The centrifugal force must equal the centripetal one, which is inversely proportional to r (the radius of the orbit):
Combining Equations 1.31 and 1.32, and solving for r, r = C3
In the above equations, C-, C2, and C3, are various constants. Thus, since the muon is 207 times more massive than the electron, the radius of the muonic deuteron must be 207 smaller than that of the normal deuteron; that is, it must be (approximately) 180 fm.
A positive heavy hydrogen ion (D-muon-tritium ion or D-^-T+) can be synthesized. The presence of the muon effectively shields the deuterium from the tritium, causing the distance between these atoms to be some 207 times smaller than in the D-electron-tritium case. This is close enough to allow tunneling, though the electrostatic barrier and the two atoms fuse, releasing the energy discussed when the D-T reaction (Equation 1.14) was discussed. Thus, the output of the system is 2.81 x 10--2 J (17.6 MeV) per muonic molecule. As we saw, 14 MeV are carried by the neutron, which can yield an additional 4.81 MeV when it is exothermally absorbed by lithium (Equation 1.19).
The muon survives the fusion and may live to catalyze more reactions. However, two mechanisms require the continuous replenishment of muons: its short lifetime and alpha-sticking, the fact that the muons tend to stick to the alphas from the fusion, being carried away. The energy balance pits the useful output against the cost of replenishing the muons. Muons can be produced by accelerating deuterons (800 MeV) and causing them to impact deuterium gas.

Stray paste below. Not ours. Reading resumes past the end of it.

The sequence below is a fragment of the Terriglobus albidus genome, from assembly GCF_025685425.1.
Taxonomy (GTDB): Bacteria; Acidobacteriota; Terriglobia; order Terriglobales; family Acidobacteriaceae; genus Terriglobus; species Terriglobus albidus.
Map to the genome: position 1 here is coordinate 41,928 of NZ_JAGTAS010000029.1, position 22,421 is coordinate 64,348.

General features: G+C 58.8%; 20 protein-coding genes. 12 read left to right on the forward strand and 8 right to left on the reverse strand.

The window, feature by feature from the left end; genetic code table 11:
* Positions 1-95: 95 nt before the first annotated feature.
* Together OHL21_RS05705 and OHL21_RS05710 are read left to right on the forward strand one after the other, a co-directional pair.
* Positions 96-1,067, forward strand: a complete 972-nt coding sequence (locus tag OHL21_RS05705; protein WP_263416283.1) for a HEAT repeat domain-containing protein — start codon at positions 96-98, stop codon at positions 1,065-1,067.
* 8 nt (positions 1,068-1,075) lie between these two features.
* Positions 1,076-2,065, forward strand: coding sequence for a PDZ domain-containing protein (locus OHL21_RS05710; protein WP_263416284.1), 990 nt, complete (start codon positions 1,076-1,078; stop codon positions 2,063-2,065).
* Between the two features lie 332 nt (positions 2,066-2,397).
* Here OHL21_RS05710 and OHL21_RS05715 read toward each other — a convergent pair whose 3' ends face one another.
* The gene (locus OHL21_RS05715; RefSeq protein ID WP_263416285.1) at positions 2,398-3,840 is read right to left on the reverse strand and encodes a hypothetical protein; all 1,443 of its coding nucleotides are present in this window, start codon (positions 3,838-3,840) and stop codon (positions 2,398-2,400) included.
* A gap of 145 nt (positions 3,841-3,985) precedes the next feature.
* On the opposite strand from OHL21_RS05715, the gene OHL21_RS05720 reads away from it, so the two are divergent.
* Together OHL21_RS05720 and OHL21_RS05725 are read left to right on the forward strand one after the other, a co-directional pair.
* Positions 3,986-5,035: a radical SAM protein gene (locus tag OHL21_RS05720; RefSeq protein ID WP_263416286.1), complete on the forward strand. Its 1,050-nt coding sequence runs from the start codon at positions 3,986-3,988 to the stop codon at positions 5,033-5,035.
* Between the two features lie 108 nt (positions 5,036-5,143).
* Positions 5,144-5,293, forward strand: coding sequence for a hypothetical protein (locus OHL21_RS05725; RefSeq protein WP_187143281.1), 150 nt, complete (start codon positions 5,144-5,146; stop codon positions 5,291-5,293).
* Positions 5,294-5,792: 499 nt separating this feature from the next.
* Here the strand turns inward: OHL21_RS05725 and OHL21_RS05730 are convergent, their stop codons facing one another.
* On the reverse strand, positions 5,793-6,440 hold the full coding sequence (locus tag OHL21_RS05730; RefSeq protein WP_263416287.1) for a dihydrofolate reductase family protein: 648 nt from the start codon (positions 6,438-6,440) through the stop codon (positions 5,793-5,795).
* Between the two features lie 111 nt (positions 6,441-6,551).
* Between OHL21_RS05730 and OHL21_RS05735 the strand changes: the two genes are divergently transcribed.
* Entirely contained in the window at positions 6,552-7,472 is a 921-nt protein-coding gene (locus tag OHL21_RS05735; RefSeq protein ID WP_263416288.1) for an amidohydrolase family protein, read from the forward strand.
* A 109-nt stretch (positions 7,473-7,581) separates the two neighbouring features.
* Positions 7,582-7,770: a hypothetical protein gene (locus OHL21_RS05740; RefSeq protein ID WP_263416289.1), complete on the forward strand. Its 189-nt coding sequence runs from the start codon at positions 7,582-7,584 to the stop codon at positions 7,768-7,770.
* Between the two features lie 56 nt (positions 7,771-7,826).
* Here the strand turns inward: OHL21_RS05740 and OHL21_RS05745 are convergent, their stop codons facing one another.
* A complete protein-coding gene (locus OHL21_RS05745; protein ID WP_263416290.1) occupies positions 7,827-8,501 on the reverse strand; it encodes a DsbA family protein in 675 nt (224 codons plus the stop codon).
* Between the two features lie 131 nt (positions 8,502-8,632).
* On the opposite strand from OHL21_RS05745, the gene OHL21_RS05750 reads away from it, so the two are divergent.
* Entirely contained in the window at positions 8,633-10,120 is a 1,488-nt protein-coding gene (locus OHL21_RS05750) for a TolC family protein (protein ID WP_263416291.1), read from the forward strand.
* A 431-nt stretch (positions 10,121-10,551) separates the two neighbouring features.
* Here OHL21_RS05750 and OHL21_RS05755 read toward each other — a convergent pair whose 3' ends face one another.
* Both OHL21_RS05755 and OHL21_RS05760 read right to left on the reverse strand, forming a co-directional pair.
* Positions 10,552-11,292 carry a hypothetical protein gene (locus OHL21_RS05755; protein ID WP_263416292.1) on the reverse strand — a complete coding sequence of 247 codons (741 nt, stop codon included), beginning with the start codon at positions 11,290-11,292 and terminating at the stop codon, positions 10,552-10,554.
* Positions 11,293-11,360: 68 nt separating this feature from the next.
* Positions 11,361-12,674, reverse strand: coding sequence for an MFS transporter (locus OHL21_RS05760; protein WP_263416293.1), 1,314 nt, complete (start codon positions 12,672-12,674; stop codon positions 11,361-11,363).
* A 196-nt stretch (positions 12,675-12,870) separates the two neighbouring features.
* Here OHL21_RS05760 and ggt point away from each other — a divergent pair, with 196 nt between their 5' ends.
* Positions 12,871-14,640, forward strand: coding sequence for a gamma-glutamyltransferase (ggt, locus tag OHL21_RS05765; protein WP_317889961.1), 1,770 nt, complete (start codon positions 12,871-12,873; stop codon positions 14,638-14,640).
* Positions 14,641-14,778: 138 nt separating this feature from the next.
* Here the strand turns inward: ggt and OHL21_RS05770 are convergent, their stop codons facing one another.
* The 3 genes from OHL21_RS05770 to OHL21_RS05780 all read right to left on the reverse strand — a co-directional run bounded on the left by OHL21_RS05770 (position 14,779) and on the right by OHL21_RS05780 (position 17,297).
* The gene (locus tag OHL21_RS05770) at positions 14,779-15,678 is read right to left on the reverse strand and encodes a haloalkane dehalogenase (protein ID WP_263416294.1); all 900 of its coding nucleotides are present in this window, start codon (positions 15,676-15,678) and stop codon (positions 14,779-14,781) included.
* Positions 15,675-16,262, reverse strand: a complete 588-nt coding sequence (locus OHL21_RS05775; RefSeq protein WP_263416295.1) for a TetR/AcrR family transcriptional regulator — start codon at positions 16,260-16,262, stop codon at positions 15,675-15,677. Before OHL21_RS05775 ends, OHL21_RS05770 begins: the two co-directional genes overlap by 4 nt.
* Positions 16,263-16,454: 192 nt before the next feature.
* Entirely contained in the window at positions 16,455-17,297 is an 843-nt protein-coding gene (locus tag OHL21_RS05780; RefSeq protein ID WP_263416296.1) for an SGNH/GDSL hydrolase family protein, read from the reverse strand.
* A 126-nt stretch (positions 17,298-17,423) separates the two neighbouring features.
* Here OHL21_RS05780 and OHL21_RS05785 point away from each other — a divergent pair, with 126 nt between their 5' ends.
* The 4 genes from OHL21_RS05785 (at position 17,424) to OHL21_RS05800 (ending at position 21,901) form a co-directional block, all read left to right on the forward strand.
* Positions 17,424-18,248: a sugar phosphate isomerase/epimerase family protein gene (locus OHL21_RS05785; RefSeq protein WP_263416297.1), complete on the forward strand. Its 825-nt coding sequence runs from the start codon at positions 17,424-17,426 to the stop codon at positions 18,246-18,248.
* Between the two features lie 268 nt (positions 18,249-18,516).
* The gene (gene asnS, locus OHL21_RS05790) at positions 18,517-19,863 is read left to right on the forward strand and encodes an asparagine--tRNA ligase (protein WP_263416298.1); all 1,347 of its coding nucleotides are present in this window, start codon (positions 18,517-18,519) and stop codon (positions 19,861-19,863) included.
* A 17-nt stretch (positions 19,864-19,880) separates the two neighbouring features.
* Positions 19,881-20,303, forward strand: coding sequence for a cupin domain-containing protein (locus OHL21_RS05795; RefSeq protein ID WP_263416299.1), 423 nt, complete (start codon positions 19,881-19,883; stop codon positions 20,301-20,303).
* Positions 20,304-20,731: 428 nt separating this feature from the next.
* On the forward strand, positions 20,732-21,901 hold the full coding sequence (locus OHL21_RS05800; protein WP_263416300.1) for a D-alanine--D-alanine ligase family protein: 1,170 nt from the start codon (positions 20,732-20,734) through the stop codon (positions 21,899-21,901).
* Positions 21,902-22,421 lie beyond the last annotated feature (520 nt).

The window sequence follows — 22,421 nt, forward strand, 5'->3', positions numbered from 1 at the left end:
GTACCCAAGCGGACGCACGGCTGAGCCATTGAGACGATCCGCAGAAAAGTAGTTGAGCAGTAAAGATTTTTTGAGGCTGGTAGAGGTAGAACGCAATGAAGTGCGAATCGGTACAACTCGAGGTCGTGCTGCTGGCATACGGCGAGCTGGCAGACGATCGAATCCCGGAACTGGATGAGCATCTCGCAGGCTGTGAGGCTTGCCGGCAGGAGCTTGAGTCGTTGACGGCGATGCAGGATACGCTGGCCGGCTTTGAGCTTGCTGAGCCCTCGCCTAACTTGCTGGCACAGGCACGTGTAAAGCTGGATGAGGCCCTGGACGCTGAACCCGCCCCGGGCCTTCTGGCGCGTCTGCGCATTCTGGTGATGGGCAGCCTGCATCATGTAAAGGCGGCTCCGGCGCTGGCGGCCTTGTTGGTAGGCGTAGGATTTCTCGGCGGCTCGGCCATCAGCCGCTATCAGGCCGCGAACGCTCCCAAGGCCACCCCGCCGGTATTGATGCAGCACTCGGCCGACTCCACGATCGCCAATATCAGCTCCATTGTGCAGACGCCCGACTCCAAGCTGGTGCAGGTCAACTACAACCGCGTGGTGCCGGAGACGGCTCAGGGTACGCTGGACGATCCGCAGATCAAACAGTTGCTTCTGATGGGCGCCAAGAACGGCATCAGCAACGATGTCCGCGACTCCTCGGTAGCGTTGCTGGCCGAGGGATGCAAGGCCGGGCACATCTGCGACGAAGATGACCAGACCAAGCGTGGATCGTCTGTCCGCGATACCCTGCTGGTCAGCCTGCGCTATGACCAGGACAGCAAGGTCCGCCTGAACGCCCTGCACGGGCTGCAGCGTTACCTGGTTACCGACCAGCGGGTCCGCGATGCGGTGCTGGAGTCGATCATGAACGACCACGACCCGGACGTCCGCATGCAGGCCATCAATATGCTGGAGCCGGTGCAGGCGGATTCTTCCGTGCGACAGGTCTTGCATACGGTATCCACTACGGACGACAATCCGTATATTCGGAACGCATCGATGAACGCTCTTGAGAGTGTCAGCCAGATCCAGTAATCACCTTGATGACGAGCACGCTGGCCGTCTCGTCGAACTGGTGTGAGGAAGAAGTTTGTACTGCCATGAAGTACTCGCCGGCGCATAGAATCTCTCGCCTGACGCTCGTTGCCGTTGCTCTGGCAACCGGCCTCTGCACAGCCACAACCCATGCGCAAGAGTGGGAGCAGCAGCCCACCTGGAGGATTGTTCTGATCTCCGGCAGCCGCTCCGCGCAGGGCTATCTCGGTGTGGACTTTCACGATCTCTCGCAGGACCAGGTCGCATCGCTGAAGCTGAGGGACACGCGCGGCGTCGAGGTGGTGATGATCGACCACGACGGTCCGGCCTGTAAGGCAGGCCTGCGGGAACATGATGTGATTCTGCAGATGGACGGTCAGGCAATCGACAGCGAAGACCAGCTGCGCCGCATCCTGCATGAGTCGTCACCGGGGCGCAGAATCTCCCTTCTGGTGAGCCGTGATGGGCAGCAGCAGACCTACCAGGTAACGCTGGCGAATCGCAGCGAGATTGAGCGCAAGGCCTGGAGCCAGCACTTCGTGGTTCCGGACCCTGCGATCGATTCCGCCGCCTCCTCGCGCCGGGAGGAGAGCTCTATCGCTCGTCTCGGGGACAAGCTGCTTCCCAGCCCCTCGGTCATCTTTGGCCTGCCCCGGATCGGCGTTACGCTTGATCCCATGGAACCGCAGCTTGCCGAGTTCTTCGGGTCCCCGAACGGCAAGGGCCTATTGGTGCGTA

Thus, cold fusion certainly does occur. More than that, cold fusion occurs (almost certainly) even when not mediated by muons. S. E. Jones (1989) described an experiment that appears to prove just that. He used an electrolytic cell with a platinum anode and a palladium (sometimes, titanium) cathode, and D2O (heavy water) as electrolyte. Since water is a poor conductor, salts were added. Here is Jones's extraordinary recipe:
"The electrolyte is a mixture of about 160 g of deuterium oxide (D2O) plus various metal salts in about 0.2 g amounts each:
FeSO4, NiCl2, PdCl2, CaCOs, LiSO4, NaSO4, CaH4(PO4)2, TiOSO4, and a very small amount of AuCN."
A chemist might be horrified by the cocktail above—it would be hard to tell what is going on."
When a current was forced through the cell, a small flux of neutrons with a characteristic energy of 2.5 Mev was observed. Jones, a physicist, did a good job of neutron detection. Since 2.5 Mev is the energy of the neutrons in Reaction 1.29, this experiment tends to show that, indeed, fusion is going on.
Jones observed that some 8 hours after the start of operation, the neutron "signal" turned off by itself. This effect was attributed to the poisoning of the palladium electrode by deposition of metals from the solution. In fact, etching the electrode revived the cell.
The reaction rate observed by Jones was small, perhaps 10~20 fusions per deuterium pair per second. This could be explained if the deuterium molecules were somehow squeezed from 74,000 fm to half this distance by their residence in the palladium lattice."" Jones dubs this piezonuclear fusion.